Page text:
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Sets and De Morgan

  1. Sep 10, 2012 #1
    1. The problem statement, all variables and given/known data

    I'm using Introduction to Analysis 5th edition by Edward D. Gaughan.

    The question is:
    Prove (De Morgan)
    S\([itex]\bigcap[/itex] A[itex]_{\lambda}[/itex]) = [itex]\cup[/itex](S\A)
    [itex]\lambda\epsilon[/itex] [itex]\Lambda[/itex]
    Where [itex]\Lambda[/itex] A and S are sets
    (doesn't specify real or complex but assuming real)


    2. Relevant equations
    to prove two things equal it is enough to show they are contained within each other
    union is all elements of both sets, none repeat (ie if two appears twice count it only once)
    intersection is all elements common to both sets

    3. The attempt at a solution

    (for typing purposes I'll just write everything out in words rather than symbols, having trouble from my tablet)
    I can understand that if there is some x that belongs to this set, it is clear that it belongs to S and not the intersection of A[itex]\lambda[/itex]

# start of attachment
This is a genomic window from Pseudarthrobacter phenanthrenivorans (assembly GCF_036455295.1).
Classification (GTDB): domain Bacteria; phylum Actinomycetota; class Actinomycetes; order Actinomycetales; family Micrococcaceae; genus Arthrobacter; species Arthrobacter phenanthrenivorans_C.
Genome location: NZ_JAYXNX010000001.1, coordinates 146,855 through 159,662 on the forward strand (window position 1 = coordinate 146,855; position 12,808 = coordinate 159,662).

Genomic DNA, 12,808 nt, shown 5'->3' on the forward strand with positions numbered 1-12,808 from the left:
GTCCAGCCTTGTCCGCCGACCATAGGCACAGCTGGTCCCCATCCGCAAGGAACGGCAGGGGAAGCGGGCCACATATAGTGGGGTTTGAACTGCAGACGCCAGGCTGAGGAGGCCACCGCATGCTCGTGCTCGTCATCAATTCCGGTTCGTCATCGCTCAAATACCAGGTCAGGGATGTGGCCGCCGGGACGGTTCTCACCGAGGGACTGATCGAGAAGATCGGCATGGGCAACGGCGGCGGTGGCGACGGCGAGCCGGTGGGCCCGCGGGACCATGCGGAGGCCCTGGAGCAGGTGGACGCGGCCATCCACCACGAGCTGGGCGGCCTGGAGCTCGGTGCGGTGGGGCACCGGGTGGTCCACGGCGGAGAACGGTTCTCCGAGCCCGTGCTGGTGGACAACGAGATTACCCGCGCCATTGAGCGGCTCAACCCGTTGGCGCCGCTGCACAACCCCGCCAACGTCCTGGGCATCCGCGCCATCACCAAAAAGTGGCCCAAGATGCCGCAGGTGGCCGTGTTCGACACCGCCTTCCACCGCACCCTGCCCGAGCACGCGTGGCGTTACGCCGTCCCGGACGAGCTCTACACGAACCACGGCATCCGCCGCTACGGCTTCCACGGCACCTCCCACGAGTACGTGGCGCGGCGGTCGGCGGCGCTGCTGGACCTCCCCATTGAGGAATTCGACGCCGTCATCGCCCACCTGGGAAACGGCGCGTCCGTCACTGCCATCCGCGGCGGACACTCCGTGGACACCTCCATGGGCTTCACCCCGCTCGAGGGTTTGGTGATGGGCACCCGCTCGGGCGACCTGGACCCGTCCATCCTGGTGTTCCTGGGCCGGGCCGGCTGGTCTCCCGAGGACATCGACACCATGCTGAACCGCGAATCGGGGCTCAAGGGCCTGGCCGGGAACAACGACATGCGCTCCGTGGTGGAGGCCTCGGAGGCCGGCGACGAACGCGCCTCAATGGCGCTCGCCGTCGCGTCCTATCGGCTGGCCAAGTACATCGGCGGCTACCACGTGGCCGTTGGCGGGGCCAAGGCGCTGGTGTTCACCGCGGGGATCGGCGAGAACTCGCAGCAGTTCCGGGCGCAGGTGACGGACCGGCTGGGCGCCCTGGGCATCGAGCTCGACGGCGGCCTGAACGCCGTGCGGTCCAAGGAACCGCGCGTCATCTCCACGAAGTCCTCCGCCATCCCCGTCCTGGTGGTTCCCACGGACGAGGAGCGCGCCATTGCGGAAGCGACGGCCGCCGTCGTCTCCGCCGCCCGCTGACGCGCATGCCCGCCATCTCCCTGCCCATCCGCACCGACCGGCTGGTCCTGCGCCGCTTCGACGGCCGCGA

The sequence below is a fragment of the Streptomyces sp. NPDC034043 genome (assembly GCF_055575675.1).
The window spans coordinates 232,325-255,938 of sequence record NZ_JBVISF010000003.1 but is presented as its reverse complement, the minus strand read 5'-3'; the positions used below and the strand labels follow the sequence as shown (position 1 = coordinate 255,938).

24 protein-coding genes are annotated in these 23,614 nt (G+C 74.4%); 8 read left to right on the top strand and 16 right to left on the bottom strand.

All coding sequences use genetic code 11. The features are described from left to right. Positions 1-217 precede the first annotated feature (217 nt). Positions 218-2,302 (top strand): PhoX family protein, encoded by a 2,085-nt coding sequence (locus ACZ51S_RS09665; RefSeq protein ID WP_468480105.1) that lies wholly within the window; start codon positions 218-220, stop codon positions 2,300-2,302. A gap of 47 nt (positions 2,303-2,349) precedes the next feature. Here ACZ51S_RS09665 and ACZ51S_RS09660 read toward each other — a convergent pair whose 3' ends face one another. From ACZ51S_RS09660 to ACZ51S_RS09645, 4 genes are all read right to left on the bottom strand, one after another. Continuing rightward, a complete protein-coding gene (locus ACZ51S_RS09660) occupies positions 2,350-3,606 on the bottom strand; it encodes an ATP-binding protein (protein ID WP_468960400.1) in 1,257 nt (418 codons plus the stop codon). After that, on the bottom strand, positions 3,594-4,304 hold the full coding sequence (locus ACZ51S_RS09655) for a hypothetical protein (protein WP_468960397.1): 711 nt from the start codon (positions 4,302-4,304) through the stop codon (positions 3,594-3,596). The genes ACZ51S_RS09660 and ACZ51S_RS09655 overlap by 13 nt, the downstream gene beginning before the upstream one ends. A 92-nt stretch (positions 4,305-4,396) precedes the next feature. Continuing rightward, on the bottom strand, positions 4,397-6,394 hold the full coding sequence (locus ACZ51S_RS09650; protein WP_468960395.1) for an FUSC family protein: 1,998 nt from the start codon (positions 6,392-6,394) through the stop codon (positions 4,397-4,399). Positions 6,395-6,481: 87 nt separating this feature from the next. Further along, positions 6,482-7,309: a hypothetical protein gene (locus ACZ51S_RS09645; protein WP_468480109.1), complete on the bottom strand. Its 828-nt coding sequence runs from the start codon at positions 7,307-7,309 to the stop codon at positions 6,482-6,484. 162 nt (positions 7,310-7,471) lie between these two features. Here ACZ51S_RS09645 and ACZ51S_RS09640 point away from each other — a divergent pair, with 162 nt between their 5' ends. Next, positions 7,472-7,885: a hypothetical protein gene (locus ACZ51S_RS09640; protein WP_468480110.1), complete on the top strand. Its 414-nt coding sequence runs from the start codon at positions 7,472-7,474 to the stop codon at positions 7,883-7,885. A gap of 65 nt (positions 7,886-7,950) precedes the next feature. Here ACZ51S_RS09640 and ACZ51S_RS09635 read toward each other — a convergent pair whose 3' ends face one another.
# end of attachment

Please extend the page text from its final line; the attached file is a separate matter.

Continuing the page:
On the right hand side of the equation I can see that if x is not in the intersection of A[itex]\lambda[/itex] and it is in S, then the union of the two sets would mean that x is in the right hand side of the equation since it's in S.

    I don't think it is enough for what my Prof. is looking for. Any thoughts?
     
  2. jcsd
  3. Sep 10, 2012 #2
    Krovski, perhaps we can start off a little smaller.

    Let A,B, and C be sets.

    For three sets, the DeMorgan's Law in question states:

    A-(B ∩ C) = (A - B) ∪ (A - C).

    *I am using A-B to denote {x| x is in A and x is not in B}

    Prove that first. Then, perhaps solving this will give us a better intuition for arbitrary unions and intersections.
     
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